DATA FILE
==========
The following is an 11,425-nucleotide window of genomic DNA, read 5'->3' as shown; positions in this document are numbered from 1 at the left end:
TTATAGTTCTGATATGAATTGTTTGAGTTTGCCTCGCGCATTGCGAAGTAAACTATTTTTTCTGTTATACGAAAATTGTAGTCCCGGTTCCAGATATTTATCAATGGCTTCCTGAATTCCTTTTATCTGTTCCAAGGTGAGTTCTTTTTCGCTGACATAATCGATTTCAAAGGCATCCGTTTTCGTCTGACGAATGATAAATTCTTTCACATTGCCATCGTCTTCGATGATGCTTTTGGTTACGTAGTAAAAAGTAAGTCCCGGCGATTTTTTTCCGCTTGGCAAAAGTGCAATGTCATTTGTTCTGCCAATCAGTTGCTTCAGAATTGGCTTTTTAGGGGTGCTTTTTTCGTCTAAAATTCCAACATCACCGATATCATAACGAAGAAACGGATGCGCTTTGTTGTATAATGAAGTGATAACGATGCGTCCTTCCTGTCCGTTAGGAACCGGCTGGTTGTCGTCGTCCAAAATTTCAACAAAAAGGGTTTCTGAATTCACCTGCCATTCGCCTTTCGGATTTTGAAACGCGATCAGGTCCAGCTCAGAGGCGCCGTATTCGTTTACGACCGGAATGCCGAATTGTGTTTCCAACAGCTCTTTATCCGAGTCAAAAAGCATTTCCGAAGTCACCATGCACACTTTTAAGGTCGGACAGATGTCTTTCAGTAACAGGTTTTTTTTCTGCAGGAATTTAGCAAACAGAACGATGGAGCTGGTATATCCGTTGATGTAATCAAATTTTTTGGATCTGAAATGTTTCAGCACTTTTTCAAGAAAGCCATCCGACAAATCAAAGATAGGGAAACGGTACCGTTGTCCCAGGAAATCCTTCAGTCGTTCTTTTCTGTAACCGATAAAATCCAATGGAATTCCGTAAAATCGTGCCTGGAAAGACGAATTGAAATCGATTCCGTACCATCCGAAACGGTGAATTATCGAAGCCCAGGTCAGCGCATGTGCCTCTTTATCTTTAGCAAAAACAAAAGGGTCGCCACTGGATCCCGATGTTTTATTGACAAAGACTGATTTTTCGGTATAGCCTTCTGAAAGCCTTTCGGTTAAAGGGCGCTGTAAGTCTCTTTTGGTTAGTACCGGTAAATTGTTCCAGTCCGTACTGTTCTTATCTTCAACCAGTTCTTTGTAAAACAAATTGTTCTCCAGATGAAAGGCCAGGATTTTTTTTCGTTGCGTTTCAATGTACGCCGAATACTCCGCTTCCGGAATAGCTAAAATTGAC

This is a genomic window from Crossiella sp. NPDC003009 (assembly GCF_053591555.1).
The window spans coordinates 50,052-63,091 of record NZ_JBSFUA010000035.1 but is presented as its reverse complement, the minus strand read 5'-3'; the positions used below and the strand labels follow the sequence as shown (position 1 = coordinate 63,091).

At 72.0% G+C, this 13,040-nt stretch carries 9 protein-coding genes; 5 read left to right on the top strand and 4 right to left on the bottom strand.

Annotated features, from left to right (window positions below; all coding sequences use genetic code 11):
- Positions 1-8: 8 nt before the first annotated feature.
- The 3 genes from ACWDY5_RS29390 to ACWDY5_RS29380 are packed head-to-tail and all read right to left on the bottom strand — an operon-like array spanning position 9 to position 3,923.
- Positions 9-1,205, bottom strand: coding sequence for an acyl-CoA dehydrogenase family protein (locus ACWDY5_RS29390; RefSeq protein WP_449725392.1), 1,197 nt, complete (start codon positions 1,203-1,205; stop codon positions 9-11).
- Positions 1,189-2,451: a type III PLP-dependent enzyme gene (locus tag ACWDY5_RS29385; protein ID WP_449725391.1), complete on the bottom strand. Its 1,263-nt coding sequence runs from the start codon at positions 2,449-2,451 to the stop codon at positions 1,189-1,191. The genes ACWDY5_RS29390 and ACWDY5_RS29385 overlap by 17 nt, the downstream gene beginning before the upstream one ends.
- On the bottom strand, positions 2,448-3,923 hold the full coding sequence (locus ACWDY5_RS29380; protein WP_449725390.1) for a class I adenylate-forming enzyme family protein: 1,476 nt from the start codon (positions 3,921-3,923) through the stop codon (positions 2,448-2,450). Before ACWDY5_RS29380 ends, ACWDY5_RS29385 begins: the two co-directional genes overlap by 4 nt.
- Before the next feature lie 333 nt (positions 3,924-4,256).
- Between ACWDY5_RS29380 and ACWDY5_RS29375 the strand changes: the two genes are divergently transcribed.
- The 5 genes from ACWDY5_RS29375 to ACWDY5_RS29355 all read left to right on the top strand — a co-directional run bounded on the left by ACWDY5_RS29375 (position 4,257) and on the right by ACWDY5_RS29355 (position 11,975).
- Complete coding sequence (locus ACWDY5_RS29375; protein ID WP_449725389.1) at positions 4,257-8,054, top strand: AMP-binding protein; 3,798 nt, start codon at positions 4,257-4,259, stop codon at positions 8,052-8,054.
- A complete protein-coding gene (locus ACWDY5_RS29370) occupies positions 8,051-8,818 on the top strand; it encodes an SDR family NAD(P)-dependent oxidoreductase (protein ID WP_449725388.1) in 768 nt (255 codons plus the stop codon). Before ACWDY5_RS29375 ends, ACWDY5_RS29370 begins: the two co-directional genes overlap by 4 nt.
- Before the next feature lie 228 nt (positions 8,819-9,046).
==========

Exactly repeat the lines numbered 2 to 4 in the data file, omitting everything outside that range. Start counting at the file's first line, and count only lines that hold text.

TTATAGTTCTGATATGAATTGTTTGAGTTTGCCTCGCGCATTGCGAAGTAAACTATTTTTTCTGTTATACGAAAATTGTAGTCCCGGTTCCAGATATTTATCAATGGCTTCCTGAATTCCTTTTATCTGTTCCAAGGTGAGTTCTTTTTCGCTGACATAATCGATTTCAAAGGCATCCGTTTTCGTCTGACGAATGATAAATTCTTTCACATTGCCATCGTCTTCGATGATGCTTTTGGTTACGTAGTAAAAAGTAAGTCCCGGCGATTTTTTTCCGCTTGGCAAAAGTGCAATGTCATTTGTTCTGCCAATCAGTTGCTTCAGAATTGGCTTTTTAGGGGTGCTTTTTTCGTCTAAAATTCCAACATCACCGATATCATAACGAAGAAACGGATGCGCTTTGTTGTATAATGAAGTGATAACGATGCGTCCTTCCTGTCCGTTAGGAACCGGCTGGTTGTCGTCGTCCAAAATTTCAACAAAAAGGGTTTCTGAATTCACCTGCCATTCGCCTTTCGGATTTTGAAACGCGATCAGGTCCAGCTCAGAGGCGCCGTATTCGTTTACGACCGGAATGCCGAATTGTGTTTCCAACAGCTCTTTATCCGAGTCAAAAAGCATTTCCGAAGTCACCATGCACACTTTTAAGGTCGGACAGATGTCTTTCAGTAACAGGTTTTTTTTCTGCAGGAATTTAGCAAACAGAACGATGGAGCTGGTATATCCGTTGATGTAATCAAATTTTTTGGATCTGAAATGTTTCAGCACTTTTTCAAGAAAGCCATCCGACAAATCAAAGATAGGGAAACGGTACCGTTGTCCCAGGAAATCCTTCAGTCGTTCTTTTCTGTAACCGATAAAATCCAATGGAATTCCGTAAAATCGTGCCTGGAAAGACGAATTGAAATCGATTCCGTACCATCCGAAACGGTGAATTATCGAAGCCCAGGTCAGCGCATGTGCCTCTTTATCTTTAGCAAAAACAAAAGGGTCGCCACTGGATCCCGATGTTTTATTGACAAAGACTGATTTTTCGGTATAGCCTTCTGAAAGCCTTTCGGTTAAAGGGCGCTGTAAGTCTCTTTTGGTTAGTACCGGTAAATTGTTCCAGTCCGTACTGTTCTTATCTTCAACCAGTTCTTTGTAAAACAAATTGTTCTCCAGATGAAAGGCCAGGATTTTTTTTCGTTGCGTTTCAATGTACGCCGAATACTCCGCTTCCGGAATAGCTAAAATTGAC

This is a genomic window from Crossiella sp. NPDC003009 (assembly GCF_053591555.1).
The window spans coordinates 50,052-63,091 of record NZ_JBSFUA010000035.1 but is presented as its reverse complement, the minus strand read 5'-3'; the positions used below and the strand labels follow the sequence as shown (position 1 = coordinate 63,091).